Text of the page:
Wednesday, June 24, 2020

Ode to Grit and Growth

This is late.  My older boys graduated from high school and their dad wrote something heartfelt in a timely manner to try and express emotions revealed.  Theo, dear Theo, waits an extra year.  In fact, I am embarrassed to say that, as time has passed and boys grown into men, I've become less and less timely.  Perhaps because I am less and less ready to let go.
Theo's my dirty kid.  His thoughts and manners are clean and pure as fresh snow but his hands are filthy.  Visit Theo and you'll find him arm deep in a motor, or engine, or some other oily, greasy project.  How does it work?  How does it come apart?  And can it go back together and work again?  Honestly, not everything that has come apart has gone back together smoothly but that's, perhaps, a lesson in life we can all share.
"That boy will always have a job offer" I am told.  Willing to work, and work hard, Theo is entirely comfortable getting dirty with projects I probably would have shied away from even when I was young and confident.  I always liked to "tinker"--as did my dad and grandfather-- but, for me, there was always a line drawn between a "tinker" and a full-blown, hair-pulling rebuild.  My patience, what little I used to have, completely eludes me in my graying years.  Theo still enjoys the challenge of the big project as much as the reluctant satisfaction of completing the small task and always has.
So it was really tough when he went off to college last Fall and took with him his handiness around the homestead.  Sometimes tasks waited until he came home for the weekend or on break.  I always felt kind of bad to hit him with a "list" when he walked in the door but he's been a cheerful, pliant recipient of the needs of the household.  I'm sure I'll face those same empty feelings this fall, too, when Year Two begins.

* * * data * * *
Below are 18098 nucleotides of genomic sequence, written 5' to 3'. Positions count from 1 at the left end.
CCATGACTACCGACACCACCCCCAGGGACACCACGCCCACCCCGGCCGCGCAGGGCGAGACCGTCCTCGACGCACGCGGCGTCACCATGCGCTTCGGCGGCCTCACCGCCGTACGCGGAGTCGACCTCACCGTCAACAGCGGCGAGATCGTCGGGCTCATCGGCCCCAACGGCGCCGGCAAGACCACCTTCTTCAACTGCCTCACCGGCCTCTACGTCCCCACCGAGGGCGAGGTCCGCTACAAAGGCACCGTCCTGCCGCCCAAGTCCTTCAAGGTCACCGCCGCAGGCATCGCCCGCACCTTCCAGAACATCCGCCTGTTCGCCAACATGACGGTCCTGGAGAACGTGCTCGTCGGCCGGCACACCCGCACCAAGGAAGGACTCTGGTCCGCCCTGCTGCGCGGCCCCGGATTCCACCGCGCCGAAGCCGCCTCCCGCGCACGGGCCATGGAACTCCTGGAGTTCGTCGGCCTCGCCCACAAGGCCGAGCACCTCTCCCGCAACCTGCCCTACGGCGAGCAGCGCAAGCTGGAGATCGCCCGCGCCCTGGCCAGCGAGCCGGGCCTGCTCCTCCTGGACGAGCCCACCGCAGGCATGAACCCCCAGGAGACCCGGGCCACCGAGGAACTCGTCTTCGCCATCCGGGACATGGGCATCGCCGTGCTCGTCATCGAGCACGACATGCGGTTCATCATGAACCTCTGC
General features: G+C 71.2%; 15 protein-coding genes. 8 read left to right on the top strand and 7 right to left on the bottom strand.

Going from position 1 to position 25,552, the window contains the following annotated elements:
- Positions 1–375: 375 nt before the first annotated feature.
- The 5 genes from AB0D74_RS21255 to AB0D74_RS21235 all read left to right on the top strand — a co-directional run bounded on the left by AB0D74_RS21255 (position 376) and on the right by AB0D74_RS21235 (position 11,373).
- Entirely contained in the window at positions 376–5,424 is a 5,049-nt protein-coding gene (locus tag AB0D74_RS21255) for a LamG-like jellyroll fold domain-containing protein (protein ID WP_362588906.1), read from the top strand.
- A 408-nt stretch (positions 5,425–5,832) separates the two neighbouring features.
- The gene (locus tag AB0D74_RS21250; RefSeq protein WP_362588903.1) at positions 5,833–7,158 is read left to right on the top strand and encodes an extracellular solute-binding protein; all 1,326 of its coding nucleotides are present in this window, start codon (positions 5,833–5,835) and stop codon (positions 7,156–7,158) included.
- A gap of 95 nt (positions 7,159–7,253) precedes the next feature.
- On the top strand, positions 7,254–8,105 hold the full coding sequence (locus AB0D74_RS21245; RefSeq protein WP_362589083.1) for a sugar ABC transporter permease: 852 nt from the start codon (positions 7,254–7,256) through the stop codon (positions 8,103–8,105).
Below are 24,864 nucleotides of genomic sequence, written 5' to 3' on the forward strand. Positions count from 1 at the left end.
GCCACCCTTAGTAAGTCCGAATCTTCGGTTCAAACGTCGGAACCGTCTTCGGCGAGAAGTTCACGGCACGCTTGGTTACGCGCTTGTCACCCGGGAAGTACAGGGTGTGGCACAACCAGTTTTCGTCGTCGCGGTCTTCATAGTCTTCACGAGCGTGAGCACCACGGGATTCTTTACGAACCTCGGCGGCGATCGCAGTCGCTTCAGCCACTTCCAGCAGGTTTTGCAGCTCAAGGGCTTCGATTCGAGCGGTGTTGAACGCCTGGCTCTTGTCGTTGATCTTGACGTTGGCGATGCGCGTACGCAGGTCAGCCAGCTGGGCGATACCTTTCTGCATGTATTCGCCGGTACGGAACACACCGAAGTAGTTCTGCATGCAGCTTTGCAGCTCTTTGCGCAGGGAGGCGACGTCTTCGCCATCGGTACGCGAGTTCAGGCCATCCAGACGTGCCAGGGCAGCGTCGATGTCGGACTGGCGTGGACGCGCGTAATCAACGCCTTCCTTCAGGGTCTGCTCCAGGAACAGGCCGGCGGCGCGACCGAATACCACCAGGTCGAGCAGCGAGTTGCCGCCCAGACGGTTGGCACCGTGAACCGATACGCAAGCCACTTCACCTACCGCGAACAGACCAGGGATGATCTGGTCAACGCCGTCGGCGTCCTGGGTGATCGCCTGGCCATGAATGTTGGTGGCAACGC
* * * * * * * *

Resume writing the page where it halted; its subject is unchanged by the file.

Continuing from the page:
Lest one read this and think I am only raising a worker bee, Theo is also a fun kid to be around.  All of the boys are so different it confounds and fascinates me.  Theo is the only child who gets excited about a photo of a tractor or a video of a steam engine or even a funny cat video.  And while I don't always understand the displacement of a Ford tractor engine any more than Gabe's explanation of how a Bluetooth works or Tony's summary of how non-profits act in a bullish economy, I do listen and enjoy the lessons.  I might not "get it" but I enjoy sharing that precious time.   Dom, you are next...where will your interests lay?
And, oh, isn't the time going so fast?   I sincerely regret all of the precious moments I failed to fully exploit as a dad and I am so sad I cannot return down those lost miles.  After years of being the boy's taxi, it's tough expressing how much it hurts when I drive with an empty passenger seat beside me.  The loss feels both permanent and temporary.  As long as I can imagine the next time we are all together, the familiar sights, sounds and laughter flood my imagination with warmth and joy.   Only then do I feel full again because while one cannot completely shake the brutish feelings of regret, he can strive to replace them with a hopeful brighter vision of the road yet to come.
And for Theo?  He will always be master of his domain--that being of tools, trucks and tinkering.  He's comfortable in his skin and that would be a great place for all of us to be...even if it needs a little soap and water now and then.